Seed dealers praise wheat breeder’s efforts: 'He transformed our wheat industry'
Seed dealers can attest to how the work of retiring Colorado State University wheat breeder Scott Haley transformed the state’s wheat industry for the better.
The varieties Haley introduced over the past 22 years are significantly higher yielding and more disease and pest resistant than their predecessors, but also of such high milling and baking quality that they go into some of the most elite identity-preserved specialty flours and food products on the market.
“He’s one of the top three or four wheat breeders in the world, and to have him here at a public program, it’s just pretty special what he’s done,” said Brian Brooks, part of a family seed dealership near Walsh. “He really transformed our wheat industry in Colorado. Prior to when Scott stepped in, we were known for poor quality wheat, and as of now, we are considered to have some of the top quality wheat in the nation, equal to, if not better than, the wheat in surrounding states.”
“He always listened to what our needs were,” added Burl Scherler, owner-operator of Sand Creek Inc. of Sheridan Lake. “Our reputation for poor quality made it to where the basis was so much wider if it was Colorado wheat. The wheat administrative committee urged him to consider that, and he set up a test lab of his own so he could compare the different baking qualities, and he made great strides with that.”
Transitioning the state to better quality took diligence, hard work and an extremely rigorous selection process, Brooks said.
“There are a lot of varieties he shelved because they didn’t meet his criteria,” he said. “Industry-wise we’ve benefited from that.”
In 2010, Haley released Snowmass, a hard white wheat often described as revolutionary for the way it combined consumer-friendly lighter, sweeter bran with coveted water absorption characteristics. Those features alone would have made it a major accomplishment, but it also delivered on the traits growers needed, yielding on par with the best red varieties and producing high test weight and protein percentage.
Since then, Haley has improved on it even more with Snowmass 2.0, which excelled in OSU’s 2020 test trials.
“I think it’s just an outstanding wheat,” Scherler said.
Haley helped solve pest and disease problems too.
Many wheat farmers face an endless struggle controlling grassy weeds in their crop. Since wheat is a close relative to grass, it is difficult to formulate effective herbicides that don’t harm the crop. In 2017, Haley's program developed a new herbicide tolerant trait, AXigen, which is now being incorporated into varieties that are grown using the CoAXium wheat production system.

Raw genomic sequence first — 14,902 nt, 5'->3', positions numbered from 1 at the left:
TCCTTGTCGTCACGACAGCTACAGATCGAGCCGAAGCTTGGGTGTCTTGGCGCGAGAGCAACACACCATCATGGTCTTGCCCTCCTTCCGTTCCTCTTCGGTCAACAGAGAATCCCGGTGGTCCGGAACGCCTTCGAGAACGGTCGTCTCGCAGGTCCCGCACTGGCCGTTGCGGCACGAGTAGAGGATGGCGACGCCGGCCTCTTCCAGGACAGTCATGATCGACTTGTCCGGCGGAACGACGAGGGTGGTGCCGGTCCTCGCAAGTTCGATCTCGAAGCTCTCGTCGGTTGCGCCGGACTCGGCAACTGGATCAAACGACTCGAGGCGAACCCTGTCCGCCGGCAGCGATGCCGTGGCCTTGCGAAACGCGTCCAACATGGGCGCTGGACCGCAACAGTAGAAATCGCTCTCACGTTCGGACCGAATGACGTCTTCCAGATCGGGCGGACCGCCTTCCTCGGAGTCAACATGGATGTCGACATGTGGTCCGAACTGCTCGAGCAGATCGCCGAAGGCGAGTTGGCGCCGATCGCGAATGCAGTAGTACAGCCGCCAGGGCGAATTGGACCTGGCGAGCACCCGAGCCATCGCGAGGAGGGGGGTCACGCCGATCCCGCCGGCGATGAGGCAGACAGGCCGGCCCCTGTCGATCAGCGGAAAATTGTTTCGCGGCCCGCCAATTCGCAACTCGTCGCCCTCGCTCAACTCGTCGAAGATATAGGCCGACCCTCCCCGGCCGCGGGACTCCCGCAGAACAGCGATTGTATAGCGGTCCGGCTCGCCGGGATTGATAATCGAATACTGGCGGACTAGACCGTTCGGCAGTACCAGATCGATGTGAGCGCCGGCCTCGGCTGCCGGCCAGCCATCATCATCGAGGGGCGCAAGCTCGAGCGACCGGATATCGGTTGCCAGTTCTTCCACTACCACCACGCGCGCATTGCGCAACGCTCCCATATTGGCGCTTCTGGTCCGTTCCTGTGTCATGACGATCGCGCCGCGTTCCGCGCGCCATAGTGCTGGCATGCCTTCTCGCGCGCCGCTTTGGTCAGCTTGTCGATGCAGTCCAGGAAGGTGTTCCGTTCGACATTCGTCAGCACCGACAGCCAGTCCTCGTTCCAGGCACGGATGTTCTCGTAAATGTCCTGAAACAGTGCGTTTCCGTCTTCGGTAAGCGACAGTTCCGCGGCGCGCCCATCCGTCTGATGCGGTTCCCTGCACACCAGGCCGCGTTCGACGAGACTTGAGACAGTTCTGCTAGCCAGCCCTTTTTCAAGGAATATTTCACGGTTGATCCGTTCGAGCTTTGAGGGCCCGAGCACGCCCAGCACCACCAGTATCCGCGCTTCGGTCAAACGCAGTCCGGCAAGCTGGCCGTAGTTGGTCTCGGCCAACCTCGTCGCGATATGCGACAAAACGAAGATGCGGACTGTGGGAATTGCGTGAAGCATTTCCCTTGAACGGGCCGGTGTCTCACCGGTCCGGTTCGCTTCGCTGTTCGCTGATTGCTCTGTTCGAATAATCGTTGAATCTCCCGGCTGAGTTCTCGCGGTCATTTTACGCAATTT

The trait is owned by the Colorado Wheat Research Foundation and marketed through a partnership between CWRF, Limagrain Cereal Seeds and Albaugh LLC, which makes Aggressor herbicide.
“It provides excellent, excellent control for cheatgrass. And the varieties that have it are just getting better and better,” Scherler said. “And come to find out they are working good in Montana, Idaho and Washington, too, where they grow continuous wheat. So now we are getting royalties from around the country, and potentially around the world, to go back into our breeding program here in Colorado.”
Haley’s work helped growers defeat the Russian wheat aphid. More recently, his attention turned to the wheat stem sawfly, which has been marching steadily southward from Montana, and the wheat curl mite, which carries and transmits the devastating wheat streak mosaic virus.
Guardian, a new CSU hard red wheat variety released in 2019, offers dual resistance to wheat streak mosaic by stacking genes for disease resistance with resistance to the pest.
“That’s going to be a game changer,” Brooks said. “It’s just another feather in Scott’s hat, almost as big as the Co-Axium technology. We will continue to see his work over the next five to 10 years in other varieties that are now in the pipeline.”
Both Brooks and Scherler said Haley’s varieties are so superior they don’t even bother selling anything else.
“Colorado varieties just seem to do better in Colorado,” Scherler said.
Because Colorado doesn’t produce nearly as much wheat as leading states like Kansas and North Dakota, it doesn’t get as much attention from private breeding companies, Scherler said. The high elevation and low rainfall of the eastern plains make it an exceptionally challenging environment that demands carefully adapted varieties, he said.
“Different areas have different needs,” he said. “A private company might have a research plot in Wichita and in Colby, but maybe none in Colorado. With Scott, we had good data, and we knew for sure, with good confidence, the wheat would perform well here.”
Another contribution Haley made was to put all of the variety information into a farmer-friendly website that allows for detailed comparison and selection.
“He has an extremely good database so you can compare varieties. It’s at RamWheatDB.com, and that’s really a good resource,” Scherler said.
“Scott’s been really good at managing data and listening to what we needed and a really good manager with our employees (at the CSU wheat breeding laboratory),” he added. “If you don’t have good employees, you don’t have good data. You’ve got to have good people working for you.”
“We’ll miss him an awful lot,” Scherler concluded. “He’s done so much for the Colorado wheat industry.”